Goalkeep @ the Data Catalyst Program

This blog is written by Aditya and Jishnu from Goalkeep

In the social sector it is commonplace to hear of capacity building initiatives for non-profits that are run by well-meaning funders and experts. So we were particularly excited to be invited to plan one that was truly unique and hands-on in its approach. The idea, anchored by Project Tech4Dev in partnership with Dasra, was to bring together leaders and senior management from some of India’s well recognised NGOs for a three-month long cohort-based program focused on building sustainable and scalable data solutions. Several months of planning culminated in bringing together a group of remarkable people to work on enabling NGOs to maximize the potential of data. The program kicked-off last week in the beautiful city of Kochi with 12 non-profits as a part of the Data Catalyst Program (DCP), covering topics from data culture to best practices in data governance to LLMs and AI. We felt much like the Avengers as the teams from Goalkeep, Dasra, Tech4Dev & The Agency Fund assembled to conduct the opening action packed two-day workshop. 

At Goalkeep, we have been working for the past year to define and explore the concept of building data culture within organizations and the Program acted as the perfect opportunity to share this with the first cohort. Prior to Kochi, we administered the Data Culture Rubric, a self-reflective tool, to 6-12 representatives from each organization, to assess where they stand currently in their data journey as well as their strengths and areas of development (AoDs) across various domains of data culture. (Click here (https://goalkeep.net/data-culture-quiz/ to explore our lite version).

To have people across different functions and levels within each organization participate in this exercise, engage with their reports, and review their strengths and AoDs added much depth to the discussions and geared us all up for the in-person sessions that were coming up in Kochi in a couple of weeks.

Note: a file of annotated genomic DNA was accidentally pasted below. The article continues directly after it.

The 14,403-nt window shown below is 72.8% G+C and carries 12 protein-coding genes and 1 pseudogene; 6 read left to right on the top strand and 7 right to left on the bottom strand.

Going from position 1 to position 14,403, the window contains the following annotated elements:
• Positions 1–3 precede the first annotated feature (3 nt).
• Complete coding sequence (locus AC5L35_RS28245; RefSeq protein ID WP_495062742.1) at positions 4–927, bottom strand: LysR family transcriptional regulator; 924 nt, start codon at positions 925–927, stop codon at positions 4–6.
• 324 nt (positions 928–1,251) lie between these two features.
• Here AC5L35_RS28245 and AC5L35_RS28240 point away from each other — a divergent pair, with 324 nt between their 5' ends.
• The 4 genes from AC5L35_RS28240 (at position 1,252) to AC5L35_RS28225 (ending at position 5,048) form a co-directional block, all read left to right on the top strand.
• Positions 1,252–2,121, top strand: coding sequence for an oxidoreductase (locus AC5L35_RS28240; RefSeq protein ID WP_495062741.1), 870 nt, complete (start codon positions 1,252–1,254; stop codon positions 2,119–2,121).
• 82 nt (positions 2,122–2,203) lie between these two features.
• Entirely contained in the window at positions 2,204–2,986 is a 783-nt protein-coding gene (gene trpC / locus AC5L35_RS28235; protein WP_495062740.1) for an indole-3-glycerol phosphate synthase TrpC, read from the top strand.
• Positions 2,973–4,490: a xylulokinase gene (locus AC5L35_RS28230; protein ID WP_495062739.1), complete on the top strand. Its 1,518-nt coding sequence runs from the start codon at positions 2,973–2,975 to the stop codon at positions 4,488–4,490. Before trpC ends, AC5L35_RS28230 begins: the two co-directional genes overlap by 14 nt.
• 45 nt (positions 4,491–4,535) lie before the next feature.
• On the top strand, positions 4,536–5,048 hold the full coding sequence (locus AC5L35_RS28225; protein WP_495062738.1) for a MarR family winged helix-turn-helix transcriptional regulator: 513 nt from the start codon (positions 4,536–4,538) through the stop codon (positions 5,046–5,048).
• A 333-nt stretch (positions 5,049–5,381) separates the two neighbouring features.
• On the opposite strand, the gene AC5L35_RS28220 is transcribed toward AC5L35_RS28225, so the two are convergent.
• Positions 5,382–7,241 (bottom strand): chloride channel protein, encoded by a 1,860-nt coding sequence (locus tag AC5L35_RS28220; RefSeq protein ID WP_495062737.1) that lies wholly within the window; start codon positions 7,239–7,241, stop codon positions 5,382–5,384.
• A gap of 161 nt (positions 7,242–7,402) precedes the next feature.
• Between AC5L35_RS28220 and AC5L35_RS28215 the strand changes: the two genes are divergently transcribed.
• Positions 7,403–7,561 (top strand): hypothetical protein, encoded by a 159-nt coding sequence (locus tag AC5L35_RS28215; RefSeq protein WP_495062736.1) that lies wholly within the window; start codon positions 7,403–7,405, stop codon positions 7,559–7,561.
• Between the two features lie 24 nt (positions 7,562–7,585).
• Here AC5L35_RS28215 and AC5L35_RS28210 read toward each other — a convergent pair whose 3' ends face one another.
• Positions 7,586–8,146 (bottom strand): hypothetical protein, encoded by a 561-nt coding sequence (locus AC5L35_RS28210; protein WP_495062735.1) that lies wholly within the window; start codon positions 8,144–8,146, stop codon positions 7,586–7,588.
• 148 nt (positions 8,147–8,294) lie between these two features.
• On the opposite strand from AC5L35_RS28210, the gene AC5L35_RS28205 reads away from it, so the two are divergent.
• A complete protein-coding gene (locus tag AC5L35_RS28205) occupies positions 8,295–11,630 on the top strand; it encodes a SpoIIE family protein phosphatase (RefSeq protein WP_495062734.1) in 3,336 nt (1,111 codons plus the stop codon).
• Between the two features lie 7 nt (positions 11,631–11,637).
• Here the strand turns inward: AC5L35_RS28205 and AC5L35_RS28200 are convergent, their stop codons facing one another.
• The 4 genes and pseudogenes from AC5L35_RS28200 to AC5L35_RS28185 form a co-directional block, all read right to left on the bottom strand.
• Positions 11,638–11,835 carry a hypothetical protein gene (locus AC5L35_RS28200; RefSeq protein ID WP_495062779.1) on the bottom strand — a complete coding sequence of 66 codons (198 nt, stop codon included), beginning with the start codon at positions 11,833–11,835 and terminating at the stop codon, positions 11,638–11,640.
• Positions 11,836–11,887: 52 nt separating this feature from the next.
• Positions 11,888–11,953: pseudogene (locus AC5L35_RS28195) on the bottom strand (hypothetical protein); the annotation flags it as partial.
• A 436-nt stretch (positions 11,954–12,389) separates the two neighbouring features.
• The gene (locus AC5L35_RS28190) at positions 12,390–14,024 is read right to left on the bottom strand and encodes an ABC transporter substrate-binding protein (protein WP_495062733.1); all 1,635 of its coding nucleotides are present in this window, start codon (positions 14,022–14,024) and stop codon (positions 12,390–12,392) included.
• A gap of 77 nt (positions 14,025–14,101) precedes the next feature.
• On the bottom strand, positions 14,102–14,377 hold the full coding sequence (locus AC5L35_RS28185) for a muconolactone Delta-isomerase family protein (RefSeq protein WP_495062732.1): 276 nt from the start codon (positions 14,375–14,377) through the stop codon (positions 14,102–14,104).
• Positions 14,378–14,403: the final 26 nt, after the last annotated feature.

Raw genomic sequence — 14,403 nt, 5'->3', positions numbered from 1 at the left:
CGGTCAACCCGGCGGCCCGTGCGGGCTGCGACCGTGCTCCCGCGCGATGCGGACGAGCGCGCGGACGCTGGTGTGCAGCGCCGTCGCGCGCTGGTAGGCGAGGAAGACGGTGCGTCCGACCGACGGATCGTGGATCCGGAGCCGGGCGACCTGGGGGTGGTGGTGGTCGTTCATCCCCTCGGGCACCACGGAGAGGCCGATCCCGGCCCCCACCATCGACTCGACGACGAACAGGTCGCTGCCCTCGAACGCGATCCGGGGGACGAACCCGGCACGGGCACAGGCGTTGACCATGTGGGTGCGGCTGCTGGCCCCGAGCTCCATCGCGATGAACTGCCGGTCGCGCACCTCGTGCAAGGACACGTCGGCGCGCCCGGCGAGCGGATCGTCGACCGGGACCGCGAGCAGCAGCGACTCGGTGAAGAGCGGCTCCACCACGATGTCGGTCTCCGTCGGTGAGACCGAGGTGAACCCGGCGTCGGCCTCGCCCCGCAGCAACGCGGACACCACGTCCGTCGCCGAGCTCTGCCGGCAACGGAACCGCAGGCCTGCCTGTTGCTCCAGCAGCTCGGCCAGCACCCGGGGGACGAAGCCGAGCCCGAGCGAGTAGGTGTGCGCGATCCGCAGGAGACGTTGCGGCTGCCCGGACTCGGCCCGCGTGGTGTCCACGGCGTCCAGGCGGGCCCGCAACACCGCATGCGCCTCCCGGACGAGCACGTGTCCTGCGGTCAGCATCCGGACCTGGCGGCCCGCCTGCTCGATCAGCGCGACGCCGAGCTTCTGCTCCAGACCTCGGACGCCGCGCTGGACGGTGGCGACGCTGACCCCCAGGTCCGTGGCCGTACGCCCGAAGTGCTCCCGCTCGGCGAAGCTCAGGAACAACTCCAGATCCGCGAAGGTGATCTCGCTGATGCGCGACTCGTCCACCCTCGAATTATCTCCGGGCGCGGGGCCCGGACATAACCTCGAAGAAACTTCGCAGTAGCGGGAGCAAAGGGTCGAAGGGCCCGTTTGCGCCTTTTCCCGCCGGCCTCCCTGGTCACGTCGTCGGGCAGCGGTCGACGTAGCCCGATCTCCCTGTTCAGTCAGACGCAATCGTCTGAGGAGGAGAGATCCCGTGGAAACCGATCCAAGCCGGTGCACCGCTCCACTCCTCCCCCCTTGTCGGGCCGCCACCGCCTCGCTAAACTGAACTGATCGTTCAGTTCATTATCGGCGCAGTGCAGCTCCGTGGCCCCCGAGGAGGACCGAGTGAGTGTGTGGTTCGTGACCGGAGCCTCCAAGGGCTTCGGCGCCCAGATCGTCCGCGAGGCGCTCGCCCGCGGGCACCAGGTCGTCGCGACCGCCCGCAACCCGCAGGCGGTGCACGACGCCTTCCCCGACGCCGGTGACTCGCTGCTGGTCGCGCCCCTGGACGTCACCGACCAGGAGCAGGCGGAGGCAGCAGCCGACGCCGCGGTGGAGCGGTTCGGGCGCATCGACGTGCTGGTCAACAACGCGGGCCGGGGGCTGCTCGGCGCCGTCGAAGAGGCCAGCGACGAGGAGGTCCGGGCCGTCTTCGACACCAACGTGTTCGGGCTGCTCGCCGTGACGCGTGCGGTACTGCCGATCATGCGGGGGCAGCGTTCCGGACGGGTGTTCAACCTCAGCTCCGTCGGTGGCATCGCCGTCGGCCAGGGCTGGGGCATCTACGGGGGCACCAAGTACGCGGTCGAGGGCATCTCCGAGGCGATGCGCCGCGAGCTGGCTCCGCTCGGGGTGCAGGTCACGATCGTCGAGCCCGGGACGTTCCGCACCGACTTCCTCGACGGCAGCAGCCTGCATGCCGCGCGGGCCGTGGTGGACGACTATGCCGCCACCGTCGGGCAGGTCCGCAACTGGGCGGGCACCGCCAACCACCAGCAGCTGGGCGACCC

Data Culture Rubric Conversations with Uninhibited

We were super excited to start the Program with a session on “How does data fit into your org vision?”, where we first conducted a simulation to get participants to explore different strategies that can be utilized to solve data challenges. Participants were divided into teams and were given a case study involving a data-related problem statement. While the competitive spirit was evident, we witnessed some rigorous discussions and debates that really set us up for our next segment: taking learnings from the simulation and applying them to one’s own organizational context.

Each NGO defined one data challenge they wished to focus on over the next 3 months. They were also able to identify levers from the simulation to help solve this challenge and break them down into an action plan. To facilitate this process we had staff from Tech4Dev, The Agency Fund and Goalkeep support each organization in articulating their problem statement and plan. It was particularly rewarding to see most participants speaking a common data language: “We are doing well in Data Literacy, but what can we do better in Data Utilization?”, “How can we improve Data Governance by improving our data privacy practices?”

This also acted as a base for the learning that was to come in subsequent sessions on Data Leadership & Data Processes. To conclude the day, NGOs spent time incorporating their learnings from these sessions into their action plans.

Engaging with such diverse organizations, sharing our tools and knowledge with them, receiving feedback and hearing their reflections added great value to our experience.

Some glimpses of “How does data culture fit into your org vision?”

Two highlights for us as we left Kochi:

  1. The opportunity to collaborate with Dasra, Tech4Dev & The Agency Fund, each of whom bring immense experience and expertise: while there is always room to grow, it was great to see how we were able to come together and take responsibility for different pieces for the data puzzle while trying to ensure we add value to all participants. 
  2. It was really inspiring to see the commitment that NGOs brought to the Program. We are certain that being away from their core roles for even two days would not have been easy. However, the intensity with which everyone engaged in each session, took ownership of their learning by sitting individually with various experts, and using lunch and tea breaks as opportunities to get to know other organizations was incredible.

As we move into the next phase of this program, we look forward to supporting each organization as they work towards solving their identified data problems and in turn building a strong data culture!

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